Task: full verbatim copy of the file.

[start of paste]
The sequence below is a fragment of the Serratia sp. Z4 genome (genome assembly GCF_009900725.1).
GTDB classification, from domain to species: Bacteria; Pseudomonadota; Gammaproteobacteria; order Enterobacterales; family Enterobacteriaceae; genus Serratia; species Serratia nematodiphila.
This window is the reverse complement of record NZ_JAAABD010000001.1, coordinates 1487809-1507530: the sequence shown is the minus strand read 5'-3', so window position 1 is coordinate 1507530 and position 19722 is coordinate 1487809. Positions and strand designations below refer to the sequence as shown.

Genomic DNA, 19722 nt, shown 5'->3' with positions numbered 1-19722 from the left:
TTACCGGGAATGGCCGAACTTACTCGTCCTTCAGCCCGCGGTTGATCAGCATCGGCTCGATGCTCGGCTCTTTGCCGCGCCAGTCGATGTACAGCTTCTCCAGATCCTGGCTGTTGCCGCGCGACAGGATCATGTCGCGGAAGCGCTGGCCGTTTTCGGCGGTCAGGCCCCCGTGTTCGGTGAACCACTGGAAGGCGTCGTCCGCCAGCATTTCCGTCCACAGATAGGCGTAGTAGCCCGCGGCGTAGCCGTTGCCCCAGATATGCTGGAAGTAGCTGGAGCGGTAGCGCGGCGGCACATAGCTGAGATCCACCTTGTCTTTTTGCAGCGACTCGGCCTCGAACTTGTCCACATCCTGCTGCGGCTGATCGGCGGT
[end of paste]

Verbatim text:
The sequence below is a fragment of the Serratia sp. Z4 genome (genome assembly GCF_009900725.1).
GTDB classification, from domain to species: Bacteria; Pseudomonadota; Gammaproteobacteria; order Enterobacterales; family Enterobacteriaceae; genus Serratia; species Serratia nematodiphila.
This window is the reverse complement of record NZ_JAAABD010000001.1, coordinates 1487809-1507530: the sequence shown is the minus strand read 5'-3', so window position 1 is coordinate 1507530 and position 19722 is coordinate 1487809. Positions and strand designations below refer to the sequence as shown.

Genomic DNA, 19722 nt, shown 5'->3' with positions numbered 1-19722 from the left:
TTACCGGGAATGGCCGAACTTACTCGTCCTTCAGCCCGCGGTTGATCAGCATCGGCTCGATGCTCGGCTCTTTGCCGCGCCAGTCGATGTACAGCTTCTCCAGATCCTGGCTGTTGCCGCGCGACAGGATCATGTCGCGGAAGCGCTGGCCGTTTTCGGCGGTCAGGCCCCCGTGTTCGGTGAACCACTGGAAGGCGTCGTCCGCCAGCATTTCCGTCCACAGATAGGCGTAGTAGCCCGCGGCGTAGCCGTTGCCCCAGATATGCTGGAAGTAGCTGGAGCGGTAGCGCGGCGGCACATAGCTGAGATCCACCTTGTCTTTTTGCAGCGACTCGGCCTCGAACTTGTCCACATCCTGCTGCGGCTGATCGGCGGT